It wasn’t the goodbye kiss she intended to give.
On May 3, 2011, local musician (and contracted costumer by trade) Terri Binion, then 52, says she was feeling down and out when she awoke around 7 a.m. She had what she calls a “frozen shoulder,” likely from work, and had built a wall of pillows between herself and her wife, Tracy Irwin, also a production contractor in the entertainment industry, to stabilize her injury.
“Tracy got up probably at 7 a.m. in order to be at work by 8 a.m,” Binion remembers. “And when she got up, I got up a few minutes later, and I just felt this stuff on me. I just remember turning, pulling myself out of bed and looking at the pillows in the middle of the bed and thought: This isn’t good. I’ve got to clean this stuff up.
“And then I was sitting right there in that chair when she came to kiss me goodbye to go to work,” she says, pointing to an empty chair in her living room. “And I raised my cheek up to her. And that was it.”
Irwin was headed off to work at the old (now demolished) Amway Arena on Amelia Street in downtown Orlando. She was helping construct the elaborate set for Cirque du Soleil’s Zarkana show before it made the trip to New York’s Radio City Music Hall. Cirque needed a big place “with high ceilings and no support beams in the way,” the production manager told the Orlando Sentinel on April 20, two weeks before that morning. Irwin – officially employed by Production Resource Group, which was hired by Cirque to handle the heavy lifting – was loading aluminum lighting trusses onto a forklift for a couple of hours. After placing a support beam over a load on the forklift, Irwin gave the OK for the forklift operator, Cirque employee Marc Provencher, to begin the lift, according to an Orlando Police Department investigative report; at about 3 to 4 feet up, the stack on the forklift began to lean in Irwin’s direction. Surrounding staff saw what was coming and yelled for everyone to get out of the way, but Irwin wasn’t quick enough. She was trying to stabilize the load until it was too late.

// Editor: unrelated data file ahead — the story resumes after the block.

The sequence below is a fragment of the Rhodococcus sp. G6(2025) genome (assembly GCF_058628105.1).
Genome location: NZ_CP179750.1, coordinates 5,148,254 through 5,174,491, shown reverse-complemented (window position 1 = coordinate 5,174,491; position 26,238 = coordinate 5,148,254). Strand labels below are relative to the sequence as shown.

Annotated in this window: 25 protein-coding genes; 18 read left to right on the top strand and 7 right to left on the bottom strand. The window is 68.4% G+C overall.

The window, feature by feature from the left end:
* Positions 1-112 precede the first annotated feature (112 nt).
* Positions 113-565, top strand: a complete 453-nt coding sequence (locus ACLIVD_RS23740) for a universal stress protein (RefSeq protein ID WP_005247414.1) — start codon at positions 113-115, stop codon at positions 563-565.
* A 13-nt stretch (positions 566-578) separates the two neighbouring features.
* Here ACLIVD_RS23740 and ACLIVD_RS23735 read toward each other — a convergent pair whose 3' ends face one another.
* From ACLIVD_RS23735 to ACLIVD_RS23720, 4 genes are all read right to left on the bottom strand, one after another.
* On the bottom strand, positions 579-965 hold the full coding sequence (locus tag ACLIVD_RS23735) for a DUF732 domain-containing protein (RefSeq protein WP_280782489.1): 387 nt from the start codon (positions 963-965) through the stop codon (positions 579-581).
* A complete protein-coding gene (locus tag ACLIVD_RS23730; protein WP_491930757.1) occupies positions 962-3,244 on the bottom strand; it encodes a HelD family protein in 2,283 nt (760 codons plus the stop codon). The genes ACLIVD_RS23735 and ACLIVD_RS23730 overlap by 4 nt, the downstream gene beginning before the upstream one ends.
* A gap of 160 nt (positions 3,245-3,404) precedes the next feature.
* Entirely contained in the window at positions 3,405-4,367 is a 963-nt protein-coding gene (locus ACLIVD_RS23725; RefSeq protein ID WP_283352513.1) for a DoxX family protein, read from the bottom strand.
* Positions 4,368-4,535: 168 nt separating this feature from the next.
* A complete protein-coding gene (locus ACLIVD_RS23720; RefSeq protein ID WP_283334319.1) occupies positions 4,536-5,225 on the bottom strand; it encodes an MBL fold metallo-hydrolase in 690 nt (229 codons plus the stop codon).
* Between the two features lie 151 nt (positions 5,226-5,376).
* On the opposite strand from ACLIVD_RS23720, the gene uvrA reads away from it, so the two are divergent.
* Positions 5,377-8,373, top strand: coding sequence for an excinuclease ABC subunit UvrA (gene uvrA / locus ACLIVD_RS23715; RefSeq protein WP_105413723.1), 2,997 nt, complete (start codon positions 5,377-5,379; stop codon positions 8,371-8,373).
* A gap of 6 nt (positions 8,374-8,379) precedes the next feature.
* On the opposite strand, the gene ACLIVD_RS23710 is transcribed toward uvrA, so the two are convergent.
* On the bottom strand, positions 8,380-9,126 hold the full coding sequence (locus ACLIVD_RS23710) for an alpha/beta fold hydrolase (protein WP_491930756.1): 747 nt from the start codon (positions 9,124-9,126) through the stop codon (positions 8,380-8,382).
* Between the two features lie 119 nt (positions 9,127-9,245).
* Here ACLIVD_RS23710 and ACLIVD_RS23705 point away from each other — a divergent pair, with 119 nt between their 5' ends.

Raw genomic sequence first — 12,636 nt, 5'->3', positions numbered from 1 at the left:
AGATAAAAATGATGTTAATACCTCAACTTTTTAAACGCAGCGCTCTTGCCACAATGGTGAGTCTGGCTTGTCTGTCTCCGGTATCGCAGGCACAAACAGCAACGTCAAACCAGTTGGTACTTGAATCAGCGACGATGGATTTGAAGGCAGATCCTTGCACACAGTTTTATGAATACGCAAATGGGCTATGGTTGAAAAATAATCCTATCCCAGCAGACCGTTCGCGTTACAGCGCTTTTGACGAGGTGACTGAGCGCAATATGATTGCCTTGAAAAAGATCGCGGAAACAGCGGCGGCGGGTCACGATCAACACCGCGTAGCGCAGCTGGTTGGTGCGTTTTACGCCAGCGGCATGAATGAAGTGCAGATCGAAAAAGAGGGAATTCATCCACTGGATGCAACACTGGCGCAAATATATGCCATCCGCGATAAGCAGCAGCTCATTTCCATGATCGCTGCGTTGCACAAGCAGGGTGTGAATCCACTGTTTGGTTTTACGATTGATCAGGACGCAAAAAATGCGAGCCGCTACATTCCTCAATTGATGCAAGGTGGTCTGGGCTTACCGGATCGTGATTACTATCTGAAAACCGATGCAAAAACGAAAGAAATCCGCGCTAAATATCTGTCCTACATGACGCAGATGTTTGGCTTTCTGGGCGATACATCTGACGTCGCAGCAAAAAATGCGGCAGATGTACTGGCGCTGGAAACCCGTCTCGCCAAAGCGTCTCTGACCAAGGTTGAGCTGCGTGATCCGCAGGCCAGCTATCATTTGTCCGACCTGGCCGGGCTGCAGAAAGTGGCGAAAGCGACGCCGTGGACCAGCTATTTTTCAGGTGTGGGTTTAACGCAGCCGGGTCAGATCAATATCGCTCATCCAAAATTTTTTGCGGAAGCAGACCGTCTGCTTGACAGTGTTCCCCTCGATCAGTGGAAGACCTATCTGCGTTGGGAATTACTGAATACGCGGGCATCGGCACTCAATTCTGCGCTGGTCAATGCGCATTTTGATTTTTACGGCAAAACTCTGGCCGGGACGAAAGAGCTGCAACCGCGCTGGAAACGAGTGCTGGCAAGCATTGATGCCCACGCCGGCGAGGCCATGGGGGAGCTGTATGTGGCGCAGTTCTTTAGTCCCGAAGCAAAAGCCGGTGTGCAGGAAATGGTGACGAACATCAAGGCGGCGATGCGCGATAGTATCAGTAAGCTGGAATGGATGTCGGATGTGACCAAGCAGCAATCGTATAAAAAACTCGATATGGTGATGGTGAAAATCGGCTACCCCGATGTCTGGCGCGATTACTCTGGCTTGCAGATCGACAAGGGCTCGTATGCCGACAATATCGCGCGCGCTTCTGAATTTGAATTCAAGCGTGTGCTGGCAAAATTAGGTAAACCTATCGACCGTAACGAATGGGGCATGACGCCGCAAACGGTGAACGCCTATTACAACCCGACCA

“Everyone got out of the way except for Tracy,” witness Shelly Laberge told the police, “so the stack of trusses fell on her back, crushing her body.”
Laberge was one of a number of people who tried to notify Binion immediately following the incident, but as Binion remembers it, she was on the porch and her phone was in the house. When she finally got the call, probably around 11 a.m., she says, she went into autopilot.
“I got in the car, and I calmly drove over to Orlando Regional Medical Center; I don’t remember where I parked my car or what I did with it. But I sat in front of ORMC on a bench,” she recalls. “There was an ambulance there that was closing up, and I thought, ‘They can’t possibly have beat me here.’ I thought I was going to wait for the ambulance to come. And, after a minute or so, I walked inside to the desk, and I said, ‘I’m here to see Tracy Irwin.’ And it was probably just a couple of minutes, then I was taken to a room. And a man in a suit with a chaplain’s pin, a black man, came in and very sternly addressed me. ‘What is your name? What relation are you to Tracy? Tracy is not responding.’ And he wasn’t there very long. But I just started to wail, and I’m in a room all by myself. He addressed me in a way that was almost military-like: ‘This is what’s happening.’ And that’s when I knew that this could be the end.”
Thirteen grueling hours later, after the arrival of members of Irwin’s family, Irwin was removed from life support.
Binion, stunned by grief over losing the partner she had married nearly three years earlier in California – the first woman she had ever loved – couldn’t know that she was just at the beginning of a nearly three-year nightmare of silence and, to some degree, fear. Cirque was found negligent by the Occupational Safety and Health Administration for allowing Provencher, who was not properly permitted to operate heavy machinery, to use the forklift.
“During the investigation it was discovered that the Cirque du Soleil did not provide the required forklift operator training of formal instruction, practical training and evaluation as specified by OSHA standards,” a Nov. 4, 2011, letter from OSHA reads. Cirque would eventually pay $10,000 in fines related to Irwin’s death.
Binion – joined by Irwin’s former partner Christine Wall, who was named in Irwin’s will – sought legal assistance to bring a wrongful death suit. But because Florida statutes neither recognized Binion’s marriage, nor, in the case of a wrongful-death complaint, Wall’s role as the estate’s personal representative (only blood relatives and recognized spouses can file wrongful death suits in Florida), the attorneys of the Maher Law Firm in Winter Park had to get creative: The firm had to either attempt to try the case in California court, where the couple’s marriage was recognized, or take it to Quebec – gay marriage is also recognized there – which is the home of Cirque’s parent company. What followed was a series of dead ends.